However, by far the most important factor for the current hearing aid price levels has to do with the underlying industry structure; the relationship between manufacturers, audiologists and end-patients. Have you ever pondered at how on earth a few components costing at most $100, assembled in China, suddenly turn into a $2,500 hearing aid? While many recent events suggest that low cost hearing aids might be right around the corner (Audicus is one example) this pricing bubble is material for many posts to come.

Read more about the rising hearing aid prices versus other consumer electronics.

Sources: Audicus Hearing AidsMarke Trak VIII, Audiology Online

by Patrick Freuler

34 responses to “Is there a hearing aid price bubble?

  1. Can hearing aids be bought over the counter, with no prescription in the USA? Will insurance pay for an over the counter purchase or do they demand the services of an Md or audiologist? In truth, all that is needed is a curve of hearing sensitivity versus frequency. You then program the hearing aid to provide gain at the deficient frequencies. It is not rocket science, but simple miniaturized and equalized audio amplification and feedback control. A good device should cost $150-250 or so per ear, plus the testing and gain matching, which can be done in less than 1/2 an hour, so $250-350 is all that it should cost.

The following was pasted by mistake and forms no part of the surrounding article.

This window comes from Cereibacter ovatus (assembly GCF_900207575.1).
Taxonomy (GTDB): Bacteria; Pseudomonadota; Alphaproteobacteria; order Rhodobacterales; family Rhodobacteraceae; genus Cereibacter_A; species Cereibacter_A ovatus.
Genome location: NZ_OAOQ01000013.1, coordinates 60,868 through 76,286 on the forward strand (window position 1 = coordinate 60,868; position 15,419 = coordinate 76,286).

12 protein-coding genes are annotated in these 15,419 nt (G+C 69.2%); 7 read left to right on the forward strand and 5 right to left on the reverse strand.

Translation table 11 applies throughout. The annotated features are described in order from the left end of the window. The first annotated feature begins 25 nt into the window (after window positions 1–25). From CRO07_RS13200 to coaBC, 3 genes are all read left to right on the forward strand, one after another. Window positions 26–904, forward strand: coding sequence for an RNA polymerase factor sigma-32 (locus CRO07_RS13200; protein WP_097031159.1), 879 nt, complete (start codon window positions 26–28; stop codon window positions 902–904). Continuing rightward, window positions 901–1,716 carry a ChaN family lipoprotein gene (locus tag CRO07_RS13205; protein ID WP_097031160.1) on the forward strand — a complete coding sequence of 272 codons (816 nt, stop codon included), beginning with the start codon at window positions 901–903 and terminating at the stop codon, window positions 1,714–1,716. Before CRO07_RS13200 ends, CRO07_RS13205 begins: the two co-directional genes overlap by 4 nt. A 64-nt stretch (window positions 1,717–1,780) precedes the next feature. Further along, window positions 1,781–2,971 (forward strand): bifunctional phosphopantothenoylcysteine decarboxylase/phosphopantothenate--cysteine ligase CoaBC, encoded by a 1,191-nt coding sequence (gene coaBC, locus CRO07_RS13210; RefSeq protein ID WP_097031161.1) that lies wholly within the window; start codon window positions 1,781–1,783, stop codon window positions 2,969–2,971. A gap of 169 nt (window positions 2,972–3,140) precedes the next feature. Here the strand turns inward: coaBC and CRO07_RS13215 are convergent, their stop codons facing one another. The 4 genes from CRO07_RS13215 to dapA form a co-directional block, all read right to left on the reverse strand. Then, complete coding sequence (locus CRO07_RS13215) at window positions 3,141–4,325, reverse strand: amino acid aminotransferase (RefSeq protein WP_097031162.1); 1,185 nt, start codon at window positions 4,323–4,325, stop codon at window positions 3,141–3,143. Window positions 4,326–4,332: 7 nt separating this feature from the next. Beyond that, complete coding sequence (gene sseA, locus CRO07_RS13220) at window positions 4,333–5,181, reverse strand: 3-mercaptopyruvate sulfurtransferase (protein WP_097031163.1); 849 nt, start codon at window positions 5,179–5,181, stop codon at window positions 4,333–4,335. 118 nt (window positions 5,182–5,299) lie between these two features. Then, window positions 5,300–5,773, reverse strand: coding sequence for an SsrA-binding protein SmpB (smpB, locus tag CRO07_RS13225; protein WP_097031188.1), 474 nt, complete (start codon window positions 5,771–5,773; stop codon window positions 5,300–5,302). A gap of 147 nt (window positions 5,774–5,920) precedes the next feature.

2. I am an audiologist and I can tell you I often prescribe $395/unit brand name hearing aids in Ontario, Canada. Health Insurance as well as many community groups help fund hearing aids. Hearing aids can still be very expensive but in Ontario the minimum cost to the end user is much lower than $1500/unit.

  3. Question. Are there no “angry kids” trying to break open this market with (cost of device + shipping + marketing) + small margin?
    if not, why not? If so, what would be their web site address?

  4. That’s cause americans hate socialism and love capitalism. It’s all about the money and profit, nothing to do with helping others. The cost of manufacture of hearing aids of high quality is at best 100 dollars. Everything else ist just profiting off hear impared people. Socialism rocks, Capitalism sucks.

  5. GEEZ! After reading this I feel lucky to have purchased my hearing aids for a measly 2K each! Thanks for making my day. JP

  6. Post 1, non-technical: My knee-jerk reaction is that the reason for the high cost is two-fold; an industry that has a high overhead method of sales, an industry that is reliant on insurance coverage thus requiring the devices be medically approved and limiting the availability. Regarding this last reason, if you had a hearing aid that cost $500 but was not covered by insurance, would you gain enough market share to compete with a $3000 hearing aid that was covered by insurance?